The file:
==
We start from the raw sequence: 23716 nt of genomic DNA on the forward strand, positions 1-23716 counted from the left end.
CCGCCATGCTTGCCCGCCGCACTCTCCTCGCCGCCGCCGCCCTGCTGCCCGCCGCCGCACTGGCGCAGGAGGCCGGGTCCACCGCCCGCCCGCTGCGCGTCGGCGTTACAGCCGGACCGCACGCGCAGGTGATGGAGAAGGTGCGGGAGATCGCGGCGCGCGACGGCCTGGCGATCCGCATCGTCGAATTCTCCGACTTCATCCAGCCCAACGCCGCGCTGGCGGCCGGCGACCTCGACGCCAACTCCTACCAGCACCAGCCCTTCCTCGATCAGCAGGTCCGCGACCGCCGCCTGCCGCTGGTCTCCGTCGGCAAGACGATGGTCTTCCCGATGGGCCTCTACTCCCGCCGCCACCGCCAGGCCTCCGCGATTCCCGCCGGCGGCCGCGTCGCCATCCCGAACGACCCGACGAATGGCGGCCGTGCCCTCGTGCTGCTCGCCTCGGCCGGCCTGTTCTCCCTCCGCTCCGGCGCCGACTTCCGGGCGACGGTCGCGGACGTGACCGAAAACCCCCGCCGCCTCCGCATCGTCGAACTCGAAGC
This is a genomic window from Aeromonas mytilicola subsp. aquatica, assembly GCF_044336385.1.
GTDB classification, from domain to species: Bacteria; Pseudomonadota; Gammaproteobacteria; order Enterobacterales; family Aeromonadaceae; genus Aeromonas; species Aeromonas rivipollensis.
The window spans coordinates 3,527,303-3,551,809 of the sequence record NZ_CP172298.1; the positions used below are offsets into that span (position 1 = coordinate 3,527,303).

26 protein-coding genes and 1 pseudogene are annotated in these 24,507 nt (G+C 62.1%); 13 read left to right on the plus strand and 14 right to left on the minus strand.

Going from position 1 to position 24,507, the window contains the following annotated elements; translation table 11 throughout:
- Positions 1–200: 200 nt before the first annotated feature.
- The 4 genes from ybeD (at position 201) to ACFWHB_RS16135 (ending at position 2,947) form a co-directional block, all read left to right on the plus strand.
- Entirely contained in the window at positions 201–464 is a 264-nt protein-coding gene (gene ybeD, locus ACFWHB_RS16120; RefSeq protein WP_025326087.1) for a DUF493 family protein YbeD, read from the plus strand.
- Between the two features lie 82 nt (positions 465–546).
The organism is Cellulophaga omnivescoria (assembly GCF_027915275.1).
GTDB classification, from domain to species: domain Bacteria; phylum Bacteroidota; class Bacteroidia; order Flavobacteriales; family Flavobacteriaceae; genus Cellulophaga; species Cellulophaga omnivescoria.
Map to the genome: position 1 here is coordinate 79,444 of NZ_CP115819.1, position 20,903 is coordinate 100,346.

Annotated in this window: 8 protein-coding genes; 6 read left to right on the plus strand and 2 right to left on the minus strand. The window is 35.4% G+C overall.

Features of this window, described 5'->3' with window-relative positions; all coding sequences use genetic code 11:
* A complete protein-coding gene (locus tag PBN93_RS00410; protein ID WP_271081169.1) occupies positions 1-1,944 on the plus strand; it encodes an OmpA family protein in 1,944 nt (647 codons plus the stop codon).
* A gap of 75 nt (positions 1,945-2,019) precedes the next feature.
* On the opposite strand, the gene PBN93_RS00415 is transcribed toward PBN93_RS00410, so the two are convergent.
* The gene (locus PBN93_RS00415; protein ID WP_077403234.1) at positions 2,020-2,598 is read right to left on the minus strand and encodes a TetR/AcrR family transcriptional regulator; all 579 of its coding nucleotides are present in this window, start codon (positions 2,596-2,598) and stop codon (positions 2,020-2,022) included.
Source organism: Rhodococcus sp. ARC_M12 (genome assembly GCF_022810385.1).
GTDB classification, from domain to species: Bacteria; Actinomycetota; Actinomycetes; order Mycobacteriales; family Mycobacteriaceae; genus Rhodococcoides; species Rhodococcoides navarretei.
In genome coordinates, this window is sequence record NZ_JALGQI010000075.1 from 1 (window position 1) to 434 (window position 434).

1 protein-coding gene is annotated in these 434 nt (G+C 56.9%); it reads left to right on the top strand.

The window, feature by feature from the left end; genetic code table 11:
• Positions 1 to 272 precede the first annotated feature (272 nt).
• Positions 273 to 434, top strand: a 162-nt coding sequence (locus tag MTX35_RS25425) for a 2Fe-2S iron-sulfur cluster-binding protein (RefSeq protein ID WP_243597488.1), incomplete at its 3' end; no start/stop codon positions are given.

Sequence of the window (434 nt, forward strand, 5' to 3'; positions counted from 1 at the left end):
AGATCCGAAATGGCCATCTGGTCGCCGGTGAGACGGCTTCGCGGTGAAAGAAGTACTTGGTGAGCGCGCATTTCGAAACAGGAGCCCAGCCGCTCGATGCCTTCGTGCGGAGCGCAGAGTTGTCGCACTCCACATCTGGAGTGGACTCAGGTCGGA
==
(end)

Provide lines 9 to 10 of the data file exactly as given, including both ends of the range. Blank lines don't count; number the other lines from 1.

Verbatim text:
- The 4 genes from ybeD (at position 201) to ACFWHB_RS16135 (ending at position 2,947) form a co-directional block, all read left to right on the plus strand.
- Entirely contained in the window at positions 201–464 is a 264-nt protein-coding gene (gene ybeD, locus ACFWHB_RS16120; RefSeq protein WP_025326087.1) for a DUF493 family protein YbeD, read from the plus strand.